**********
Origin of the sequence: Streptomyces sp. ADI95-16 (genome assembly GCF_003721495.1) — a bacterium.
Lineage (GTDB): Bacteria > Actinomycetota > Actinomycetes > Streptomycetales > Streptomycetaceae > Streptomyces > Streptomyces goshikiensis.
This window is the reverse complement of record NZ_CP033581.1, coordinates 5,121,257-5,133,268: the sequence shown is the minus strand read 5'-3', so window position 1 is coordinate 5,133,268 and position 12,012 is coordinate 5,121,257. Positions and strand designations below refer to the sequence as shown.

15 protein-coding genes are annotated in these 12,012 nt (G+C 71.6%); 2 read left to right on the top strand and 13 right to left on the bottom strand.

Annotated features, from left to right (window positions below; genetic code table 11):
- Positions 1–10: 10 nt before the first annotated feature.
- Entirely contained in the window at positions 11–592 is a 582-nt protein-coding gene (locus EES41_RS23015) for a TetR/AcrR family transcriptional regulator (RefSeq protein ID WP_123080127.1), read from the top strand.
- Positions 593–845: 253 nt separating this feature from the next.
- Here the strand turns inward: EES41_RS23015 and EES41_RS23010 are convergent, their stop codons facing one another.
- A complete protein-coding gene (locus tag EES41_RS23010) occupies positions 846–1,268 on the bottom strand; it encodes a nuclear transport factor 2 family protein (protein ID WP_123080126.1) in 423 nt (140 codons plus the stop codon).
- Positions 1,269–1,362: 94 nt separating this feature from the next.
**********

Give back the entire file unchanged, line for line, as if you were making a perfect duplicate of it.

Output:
Origin of the sequence: Streptomyces sp. ADI95-16 (genome assembly GCF_003721495.1) — a bacterium.
Lineage (GTDB): Bacteria > Actinomycetota > Actinomycetes > Streptomycetales > Streptomycetaceae > Streptomyces > Streptomyces goshikiensis.
This window is the reverse complement of record NZ_CP033581.1, coordinates 5,121,257-5,133,268: the sequence shown is the minus strand read 5'-3', so window position 1 is coordinate 5,133,268 and position 12,012 is coordinate 5,121,257. Positions and strand designations below refer to the sequence as shown.

15 protein-coding genes are annotated in these 12,012 nt (G+C 71.6%); 2 read left to right on the top strand and 13 right to left on the bottom strand.

Annotated features, from left to right (window positions below; genetic code table 11):
- Positions 1–10: 10 nt before the first annotated feature.
- Entirely contained in the window at positions 11–592 is a 582-nt protein-coding gene (locus EES41_RS23015) for a TetR/AcrR family transcriptional regulator (RefSeq protein ID WP_123080127.1), read from the top strand.
- Positions 593–845: 253 nt separating this feature from the next.
- Here the strand turns inward: EES41_RS23015 and EES41_RS23010 are convergent, their stop codons facing one another.
- A complete protein-coding gene (locus tag EES41_RS23010) occupies positions 846–1,268 on the bottom strand; it encodes a nuclear transport factor 2 family protein (protein ID WP_123080126.1) in 423 nt (140 codons plus the stop codon).
- Positions 1,269–1,362: 94 nt separating this feature from the next.